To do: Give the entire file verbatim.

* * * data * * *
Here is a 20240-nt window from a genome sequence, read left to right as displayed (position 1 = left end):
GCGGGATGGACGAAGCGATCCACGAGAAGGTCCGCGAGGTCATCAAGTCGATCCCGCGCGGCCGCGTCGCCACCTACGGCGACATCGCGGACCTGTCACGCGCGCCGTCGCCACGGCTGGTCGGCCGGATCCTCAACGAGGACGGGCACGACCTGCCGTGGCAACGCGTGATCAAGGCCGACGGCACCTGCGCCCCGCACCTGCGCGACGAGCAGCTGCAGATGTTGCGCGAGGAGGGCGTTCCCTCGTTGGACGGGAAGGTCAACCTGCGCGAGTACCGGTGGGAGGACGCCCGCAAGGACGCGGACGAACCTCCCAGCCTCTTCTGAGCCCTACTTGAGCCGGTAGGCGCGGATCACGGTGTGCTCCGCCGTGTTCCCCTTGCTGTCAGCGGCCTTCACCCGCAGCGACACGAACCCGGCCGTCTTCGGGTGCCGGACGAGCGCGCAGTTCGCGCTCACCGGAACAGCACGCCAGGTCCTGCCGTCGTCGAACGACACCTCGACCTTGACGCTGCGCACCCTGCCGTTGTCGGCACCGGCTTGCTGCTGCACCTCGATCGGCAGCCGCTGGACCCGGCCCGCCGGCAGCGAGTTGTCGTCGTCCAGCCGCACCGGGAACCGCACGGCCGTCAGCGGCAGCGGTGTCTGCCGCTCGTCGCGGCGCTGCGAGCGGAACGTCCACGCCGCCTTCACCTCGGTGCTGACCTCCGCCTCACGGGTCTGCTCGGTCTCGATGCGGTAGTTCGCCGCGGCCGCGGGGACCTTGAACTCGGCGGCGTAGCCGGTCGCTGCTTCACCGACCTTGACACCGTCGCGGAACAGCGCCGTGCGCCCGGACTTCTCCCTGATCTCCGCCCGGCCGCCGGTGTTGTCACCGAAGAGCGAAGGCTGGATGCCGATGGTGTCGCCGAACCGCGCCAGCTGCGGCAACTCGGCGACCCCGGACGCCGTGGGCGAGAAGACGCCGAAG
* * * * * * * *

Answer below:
Here is a 20240-nt window from a genome sequence, read left to right as displayed (position 1 = left end):
GCGGGATGGACGAAGCGATCCACGAGAAGGTCCGCGAGGTCATCAAGTCGATCCCGCGCGGCCGCGTCGCCACCTACGGCGACATCGCGGACCTGTCACGCGCGCCGTCGCCACGGCTGGTCGGCCGGATCCTCAACGAGGACGGGCACGACCTGCCGTGGCAACGCGTGATCAAGGCCGACGGCACCTGCGCCCCGCACCTGCGCGACGAGCAGCTGCAGATGTTGCGCGAGGAGGGCGTTCCCTCGTTGGACGGGAAGGTCAACCTGCGCGAGTACCGGTGGGAGGACGCCCGCAAGGACGCGGACGAACCTCCCAGCCTCTTCTGAGCCCTACTTGAGCCGGTAGGCGCGGATCACGGTGTGCTCCGCCGTGTTCCCCTTGCTGTCAGCGGCCTTCACCCGCAGCGACACGAACCCGGCCGTCTTCGGGTGCCGGACGAGCGCGCAGTTCGCGCTCACCGGAACAGCACGCCAGGTCCTGCCGTCGTCGAACGACACCTCGACCTTGACGCTGCGCACCCTGCCGTTGTCGGCACCGGCTTGCTGCTGCACCTCGATCGGCAGCCGCTGGACCCGGCCCGCCGGCAGCGAGTTGTCGTCGTCCAGCCGCACCGGGAACCGCACGGCCGTCAGCGGCAGCGGTGTCTGCCGCTCGTCGCGGCGCTGCGAGCGGAACGTCCACGCCGCCTTCACCTCGGTGCTGACCTCCGCCTCACGGGTCTGCTCGGTCTCGATGCGGTAGTTCGCCGCGGCCGCGGGGACCTTGAACTCGGCGGCGTAGCCGGTCGCTGCTTCACCGACCTTGACACCGTCGCGGAACAGCGCCGTGCGCCCGGACTTCTCCCTGATCTCCGCCCGGCCGCCGGTGTTGTCACCGAAGAGCGAAGGCTGGATGCCGATGGTGTCGCCGAACCGCGCCAGCTGCGGCAACTCGGCGACCCCGGACGCCGTGGGCGAGAAGACGCCGAAG